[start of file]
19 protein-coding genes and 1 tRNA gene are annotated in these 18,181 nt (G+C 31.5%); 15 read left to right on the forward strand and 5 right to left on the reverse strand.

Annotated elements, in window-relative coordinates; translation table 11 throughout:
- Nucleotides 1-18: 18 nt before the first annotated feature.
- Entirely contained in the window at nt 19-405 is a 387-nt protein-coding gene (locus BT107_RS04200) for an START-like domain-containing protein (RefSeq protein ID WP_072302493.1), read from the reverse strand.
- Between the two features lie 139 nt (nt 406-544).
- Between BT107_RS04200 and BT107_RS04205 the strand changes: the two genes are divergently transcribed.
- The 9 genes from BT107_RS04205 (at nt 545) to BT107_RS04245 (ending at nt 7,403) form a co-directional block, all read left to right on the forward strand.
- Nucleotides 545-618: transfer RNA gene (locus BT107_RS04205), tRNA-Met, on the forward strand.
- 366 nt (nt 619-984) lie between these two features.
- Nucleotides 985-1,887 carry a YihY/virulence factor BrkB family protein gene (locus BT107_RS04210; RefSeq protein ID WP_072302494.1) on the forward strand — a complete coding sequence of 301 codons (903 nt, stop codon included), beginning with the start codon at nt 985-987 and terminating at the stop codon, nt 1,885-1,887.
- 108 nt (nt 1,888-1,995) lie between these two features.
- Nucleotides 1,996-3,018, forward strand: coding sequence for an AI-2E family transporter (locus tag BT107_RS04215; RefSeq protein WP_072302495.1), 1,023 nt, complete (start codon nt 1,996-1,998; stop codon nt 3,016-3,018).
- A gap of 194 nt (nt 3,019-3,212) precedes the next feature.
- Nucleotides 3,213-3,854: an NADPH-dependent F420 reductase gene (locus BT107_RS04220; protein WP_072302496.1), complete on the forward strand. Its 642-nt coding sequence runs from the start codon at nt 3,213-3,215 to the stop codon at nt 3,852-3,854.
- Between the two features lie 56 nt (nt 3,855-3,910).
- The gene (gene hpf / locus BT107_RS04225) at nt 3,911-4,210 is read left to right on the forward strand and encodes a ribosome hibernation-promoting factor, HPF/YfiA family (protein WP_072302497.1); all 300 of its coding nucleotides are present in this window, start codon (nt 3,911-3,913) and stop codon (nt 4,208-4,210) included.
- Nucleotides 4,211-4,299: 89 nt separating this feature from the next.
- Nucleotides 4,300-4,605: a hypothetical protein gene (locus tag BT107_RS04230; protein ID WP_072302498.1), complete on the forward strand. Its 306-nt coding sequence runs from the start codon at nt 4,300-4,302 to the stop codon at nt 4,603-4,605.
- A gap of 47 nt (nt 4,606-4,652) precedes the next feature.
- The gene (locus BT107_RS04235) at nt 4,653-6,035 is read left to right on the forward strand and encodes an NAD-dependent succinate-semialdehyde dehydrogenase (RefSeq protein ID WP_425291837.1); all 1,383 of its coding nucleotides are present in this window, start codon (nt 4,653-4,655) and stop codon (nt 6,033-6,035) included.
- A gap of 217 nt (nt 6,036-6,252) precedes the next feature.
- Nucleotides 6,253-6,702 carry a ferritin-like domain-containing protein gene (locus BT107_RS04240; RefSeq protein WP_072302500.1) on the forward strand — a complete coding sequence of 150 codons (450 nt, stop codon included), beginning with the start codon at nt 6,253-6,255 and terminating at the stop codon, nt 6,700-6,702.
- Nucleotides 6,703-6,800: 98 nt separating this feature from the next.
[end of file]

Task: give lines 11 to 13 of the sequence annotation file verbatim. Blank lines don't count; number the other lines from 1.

- 108 nt (nt 1,888-1,995) lie between these two features.
- Nucleotides 1,996-3,018, forward strand: coding sequence for an AI-2E family transporter (locus tag BT107_RS04215; RefSeq protein WP_072302495.1), 1,023 nt, complete (start codon nt 1,996-1,998; stop codon nt 3,016-3,018).
- A gap of 194 nt (nt 3,019-3,212) precedes the next feature.